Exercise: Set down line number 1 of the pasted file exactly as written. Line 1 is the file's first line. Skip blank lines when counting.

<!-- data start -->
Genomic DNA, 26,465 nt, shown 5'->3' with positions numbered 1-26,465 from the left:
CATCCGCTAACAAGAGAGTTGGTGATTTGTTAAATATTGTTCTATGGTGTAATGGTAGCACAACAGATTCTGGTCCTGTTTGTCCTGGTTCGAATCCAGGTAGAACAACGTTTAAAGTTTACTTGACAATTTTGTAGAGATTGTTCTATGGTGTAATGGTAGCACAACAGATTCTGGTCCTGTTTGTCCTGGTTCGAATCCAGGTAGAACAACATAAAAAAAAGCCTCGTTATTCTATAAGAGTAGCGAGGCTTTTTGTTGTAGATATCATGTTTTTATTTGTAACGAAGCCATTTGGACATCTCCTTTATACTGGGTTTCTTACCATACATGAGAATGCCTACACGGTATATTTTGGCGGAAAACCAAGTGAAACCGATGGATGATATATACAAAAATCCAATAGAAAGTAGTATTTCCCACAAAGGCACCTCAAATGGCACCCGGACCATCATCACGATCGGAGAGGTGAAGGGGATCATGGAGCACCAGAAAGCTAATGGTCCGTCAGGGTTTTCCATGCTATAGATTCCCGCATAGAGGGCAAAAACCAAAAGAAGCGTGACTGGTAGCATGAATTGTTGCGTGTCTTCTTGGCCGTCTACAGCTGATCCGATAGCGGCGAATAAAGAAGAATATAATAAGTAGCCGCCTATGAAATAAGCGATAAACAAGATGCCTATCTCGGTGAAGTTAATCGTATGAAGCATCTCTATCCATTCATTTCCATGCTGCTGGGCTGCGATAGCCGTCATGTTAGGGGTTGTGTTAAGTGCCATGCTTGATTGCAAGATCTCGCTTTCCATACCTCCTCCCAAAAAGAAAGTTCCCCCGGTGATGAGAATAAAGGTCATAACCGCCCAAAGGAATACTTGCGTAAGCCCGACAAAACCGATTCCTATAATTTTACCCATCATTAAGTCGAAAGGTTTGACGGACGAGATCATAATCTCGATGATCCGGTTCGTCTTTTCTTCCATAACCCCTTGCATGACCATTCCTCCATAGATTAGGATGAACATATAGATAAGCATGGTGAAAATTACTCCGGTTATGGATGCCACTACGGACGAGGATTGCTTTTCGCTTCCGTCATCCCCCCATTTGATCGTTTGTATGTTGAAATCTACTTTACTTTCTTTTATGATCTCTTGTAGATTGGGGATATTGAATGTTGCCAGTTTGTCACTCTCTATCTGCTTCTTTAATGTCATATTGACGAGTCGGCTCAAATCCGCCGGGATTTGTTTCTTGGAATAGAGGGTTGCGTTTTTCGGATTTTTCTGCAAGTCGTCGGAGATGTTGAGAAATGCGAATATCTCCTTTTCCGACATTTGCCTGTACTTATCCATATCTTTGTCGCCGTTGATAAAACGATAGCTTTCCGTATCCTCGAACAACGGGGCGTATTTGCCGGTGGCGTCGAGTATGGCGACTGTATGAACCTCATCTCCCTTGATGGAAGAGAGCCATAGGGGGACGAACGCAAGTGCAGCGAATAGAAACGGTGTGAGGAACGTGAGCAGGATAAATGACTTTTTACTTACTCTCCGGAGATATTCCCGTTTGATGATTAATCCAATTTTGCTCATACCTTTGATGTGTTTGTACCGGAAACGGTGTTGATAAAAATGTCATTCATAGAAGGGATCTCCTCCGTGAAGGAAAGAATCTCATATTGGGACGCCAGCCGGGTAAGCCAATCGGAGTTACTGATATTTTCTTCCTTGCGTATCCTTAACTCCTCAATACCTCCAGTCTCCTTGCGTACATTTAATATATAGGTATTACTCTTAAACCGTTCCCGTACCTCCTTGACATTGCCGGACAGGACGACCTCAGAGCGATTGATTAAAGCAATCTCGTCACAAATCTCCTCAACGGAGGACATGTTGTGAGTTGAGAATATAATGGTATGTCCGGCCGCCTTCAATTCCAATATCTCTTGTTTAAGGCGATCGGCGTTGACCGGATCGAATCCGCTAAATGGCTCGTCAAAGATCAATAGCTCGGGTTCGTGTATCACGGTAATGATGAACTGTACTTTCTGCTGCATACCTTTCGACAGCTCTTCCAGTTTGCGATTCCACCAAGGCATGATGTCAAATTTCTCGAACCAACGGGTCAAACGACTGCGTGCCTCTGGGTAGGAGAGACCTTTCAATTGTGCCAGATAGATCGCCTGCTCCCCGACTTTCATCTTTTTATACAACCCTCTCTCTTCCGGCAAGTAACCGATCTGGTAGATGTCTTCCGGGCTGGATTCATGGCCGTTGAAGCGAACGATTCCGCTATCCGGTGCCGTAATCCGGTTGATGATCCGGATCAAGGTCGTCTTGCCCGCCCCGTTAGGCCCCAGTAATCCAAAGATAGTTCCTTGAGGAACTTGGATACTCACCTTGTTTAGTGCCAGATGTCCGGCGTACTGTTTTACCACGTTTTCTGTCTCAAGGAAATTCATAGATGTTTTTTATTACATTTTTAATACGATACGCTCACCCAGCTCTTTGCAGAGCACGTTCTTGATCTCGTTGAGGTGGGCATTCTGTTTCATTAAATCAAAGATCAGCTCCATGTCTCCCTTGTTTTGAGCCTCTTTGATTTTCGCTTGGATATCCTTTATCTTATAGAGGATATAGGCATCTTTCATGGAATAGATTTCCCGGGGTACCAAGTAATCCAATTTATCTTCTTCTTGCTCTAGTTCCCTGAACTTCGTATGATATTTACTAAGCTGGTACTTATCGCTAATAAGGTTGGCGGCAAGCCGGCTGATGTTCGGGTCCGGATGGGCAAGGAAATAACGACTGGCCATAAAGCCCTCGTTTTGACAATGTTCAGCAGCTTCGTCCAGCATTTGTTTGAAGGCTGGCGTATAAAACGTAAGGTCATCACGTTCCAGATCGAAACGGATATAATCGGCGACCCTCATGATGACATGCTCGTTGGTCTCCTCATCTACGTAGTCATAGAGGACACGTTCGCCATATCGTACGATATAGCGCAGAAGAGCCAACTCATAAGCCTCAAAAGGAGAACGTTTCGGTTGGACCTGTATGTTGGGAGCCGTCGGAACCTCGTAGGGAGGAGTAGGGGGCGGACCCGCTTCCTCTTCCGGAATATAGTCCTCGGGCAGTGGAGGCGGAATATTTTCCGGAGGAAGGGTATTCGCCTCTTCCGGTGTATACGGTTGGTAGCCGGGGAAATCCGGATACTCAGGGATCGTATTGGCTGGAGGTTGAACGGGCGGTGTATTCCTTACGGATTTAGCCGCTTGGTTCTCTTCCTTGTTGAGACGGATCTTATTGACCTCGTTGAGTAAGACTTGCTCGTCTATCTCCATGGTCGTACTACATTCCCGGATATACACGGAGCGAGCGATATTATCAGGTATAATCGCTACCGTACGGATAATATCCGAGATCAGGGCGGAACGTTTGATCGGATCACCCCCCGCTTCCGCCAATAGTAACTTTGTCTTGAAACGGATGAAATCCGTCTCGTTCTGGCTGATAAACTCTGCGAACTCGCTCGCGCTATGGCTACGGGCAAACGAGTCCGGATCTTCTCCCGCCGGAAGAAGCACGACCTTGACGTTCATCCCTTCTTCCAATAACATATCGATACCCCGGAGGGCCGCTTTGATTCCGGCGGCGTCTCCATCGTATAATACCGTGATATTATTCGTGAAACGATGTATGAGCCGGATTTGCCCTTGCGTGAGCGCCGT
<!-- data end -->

Genomic DNA, 26,465 nt, shown 5'->3' with positions numbered 1-26,465 from the left: